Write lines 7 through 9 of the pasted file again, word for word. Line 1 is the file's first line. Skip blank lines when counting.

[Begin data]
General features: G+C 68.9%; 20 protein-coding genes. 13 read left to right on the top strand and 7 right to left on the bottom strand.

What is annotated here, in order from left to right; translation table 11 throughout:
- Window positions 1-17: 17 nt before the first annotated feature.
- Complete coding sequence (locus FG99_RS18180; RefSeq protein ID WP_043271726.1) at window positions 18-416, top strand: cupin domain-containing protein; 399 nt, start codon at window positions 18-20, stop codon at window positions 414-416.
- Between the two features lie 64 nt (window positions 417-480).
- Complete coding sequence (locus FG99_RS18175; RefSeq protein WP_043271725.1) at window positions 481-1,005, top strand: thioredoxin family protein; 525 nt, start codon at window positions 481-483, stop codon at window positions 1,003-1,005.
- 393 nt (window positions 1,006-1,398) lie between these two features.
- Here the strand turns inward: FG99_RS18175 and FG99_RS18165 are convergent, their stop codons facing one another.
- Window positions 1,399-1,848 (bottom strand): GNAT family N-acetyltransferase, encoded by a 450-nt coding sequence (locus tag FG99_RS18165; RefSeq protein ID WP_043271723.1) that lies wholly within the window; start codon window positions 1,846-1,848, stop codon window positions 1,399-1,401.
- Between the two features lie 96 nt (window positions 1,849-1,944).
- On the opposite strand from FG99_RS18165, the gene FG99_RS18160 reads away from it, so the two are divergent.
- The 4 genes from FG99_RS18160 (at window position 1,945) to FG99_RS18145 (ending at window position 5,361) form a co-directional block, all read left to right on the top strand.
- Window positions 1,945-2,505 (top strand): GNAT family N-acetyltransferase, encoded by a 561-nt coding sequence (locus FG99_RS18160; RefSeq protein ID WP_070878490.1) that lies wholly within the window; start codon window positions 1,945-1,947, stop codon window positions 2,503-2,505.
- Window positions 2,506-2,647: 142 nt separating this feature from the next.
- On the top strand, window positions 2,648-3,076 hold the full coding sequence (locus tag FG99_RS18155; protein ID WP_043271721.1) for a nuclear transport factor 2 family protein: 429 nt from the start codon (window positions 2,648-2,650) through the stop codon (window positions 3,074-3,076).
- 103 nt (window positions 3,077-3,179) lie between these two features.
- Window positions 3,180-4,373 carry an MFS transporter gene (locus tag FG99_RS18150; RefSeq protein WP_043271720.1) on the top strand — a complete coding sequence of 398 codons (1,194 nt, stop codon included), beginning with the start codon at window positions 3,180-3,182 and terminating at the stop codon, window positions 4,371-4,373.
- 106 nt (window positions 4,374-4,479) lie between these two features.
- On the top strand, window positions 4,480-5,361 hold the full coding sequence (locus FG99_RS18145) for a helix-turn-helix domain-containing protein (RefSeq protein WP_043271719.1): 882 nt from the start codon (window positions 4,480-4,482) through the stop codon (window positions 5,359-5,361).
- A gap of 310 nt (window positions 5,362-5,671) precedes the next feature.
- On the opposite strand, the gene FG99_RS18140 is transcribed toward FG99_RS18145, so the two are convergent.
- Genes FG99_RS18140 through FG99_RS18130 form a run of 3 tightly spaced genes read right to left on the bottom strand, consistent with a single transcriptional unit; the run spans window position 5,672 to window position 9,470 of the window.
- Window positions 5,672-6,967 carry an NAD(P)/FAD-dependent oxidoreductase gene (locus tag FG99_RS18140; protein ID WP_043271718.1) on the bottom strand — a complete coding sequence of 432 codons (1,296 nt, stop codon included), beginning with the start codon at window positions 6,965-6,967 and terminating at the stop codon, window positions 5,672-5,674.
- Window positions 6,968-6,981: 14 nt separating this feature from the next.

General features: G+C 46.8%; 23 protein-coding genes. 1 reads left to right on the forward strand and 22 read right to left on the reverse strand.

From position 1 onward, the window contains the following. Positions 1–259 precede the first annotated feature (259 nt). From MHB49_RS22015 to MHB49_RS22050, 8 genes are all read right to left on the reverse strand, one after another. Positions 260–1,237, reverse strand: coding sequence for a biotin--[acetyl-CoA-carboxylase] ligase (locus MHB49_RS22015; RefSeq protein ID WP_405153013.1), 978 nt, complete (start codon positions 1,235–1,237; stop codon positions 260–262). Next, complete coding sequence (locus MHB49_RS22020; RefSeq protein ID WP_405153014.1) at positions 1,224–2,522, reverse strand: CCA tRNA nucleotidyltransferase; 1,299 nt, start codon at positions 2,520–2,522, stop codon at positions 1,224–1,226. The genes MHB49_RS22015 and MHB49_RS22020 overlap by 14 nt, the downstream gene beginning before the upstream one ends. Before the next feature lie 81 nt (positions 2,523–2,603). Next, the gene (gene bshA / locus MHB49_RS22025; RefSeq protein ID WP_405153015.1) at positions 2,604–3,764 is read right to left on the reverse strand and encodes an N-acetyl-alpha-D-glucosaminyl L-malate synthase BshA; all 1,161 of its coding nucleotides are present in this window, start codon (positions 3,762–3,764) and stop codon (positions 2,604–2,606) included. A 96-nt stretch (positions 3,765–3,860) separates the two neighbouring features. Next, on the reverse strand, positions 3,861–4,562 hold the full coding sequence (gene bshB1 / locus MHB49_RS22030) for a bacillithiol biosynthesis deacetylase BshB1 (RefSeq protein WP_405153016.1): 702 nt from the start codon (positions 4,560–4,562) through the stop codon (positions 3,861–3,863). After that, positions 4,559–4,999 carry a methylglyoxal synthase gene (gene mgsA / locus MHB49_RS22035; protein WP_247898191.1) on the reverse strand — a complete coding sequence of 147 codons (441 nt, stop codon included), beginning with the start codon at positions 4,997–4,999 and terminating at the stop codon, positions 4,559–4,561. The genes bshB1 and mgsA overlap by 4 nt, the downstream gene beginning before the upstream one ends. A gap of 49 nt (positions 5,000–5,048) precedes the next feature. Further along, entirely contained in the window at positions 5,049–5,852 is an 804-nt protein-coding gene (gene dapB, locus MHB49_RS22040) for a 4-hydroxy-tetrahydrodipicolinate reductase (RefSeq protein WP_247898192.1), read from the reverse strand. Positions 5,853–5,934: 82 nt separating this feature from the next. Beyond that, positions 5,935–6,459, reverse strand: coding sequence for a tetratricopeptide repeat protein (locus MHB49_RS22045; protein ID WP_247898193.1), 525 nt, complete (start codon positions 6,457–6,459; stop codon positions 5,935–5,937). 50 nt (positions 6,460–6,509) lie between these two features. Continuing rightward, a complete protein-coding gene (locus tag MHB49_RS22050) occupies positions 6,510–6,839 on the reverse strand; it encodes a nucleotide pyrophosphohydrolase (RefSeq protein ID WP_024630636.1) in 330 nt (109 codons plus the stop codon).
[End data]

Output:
- 393 nt (window positions 1,006-1,398) lie between these two features.
- Here the strand turns inward: FG99_RS18175 and FG99_RS18165 are convergent, their stop codons facing one another.
- Window positions 1,399-1,848 (bottom strand): GNAT family N-acetyltransferase, encoded by a 450-nt coding sequence (locus tag FG99_RS18165; RefSeq protein ID WP_043271723.1) that lies wholly within the window; start codon window positions 1,846-1,848, stop codon window positions 1,399-1,401.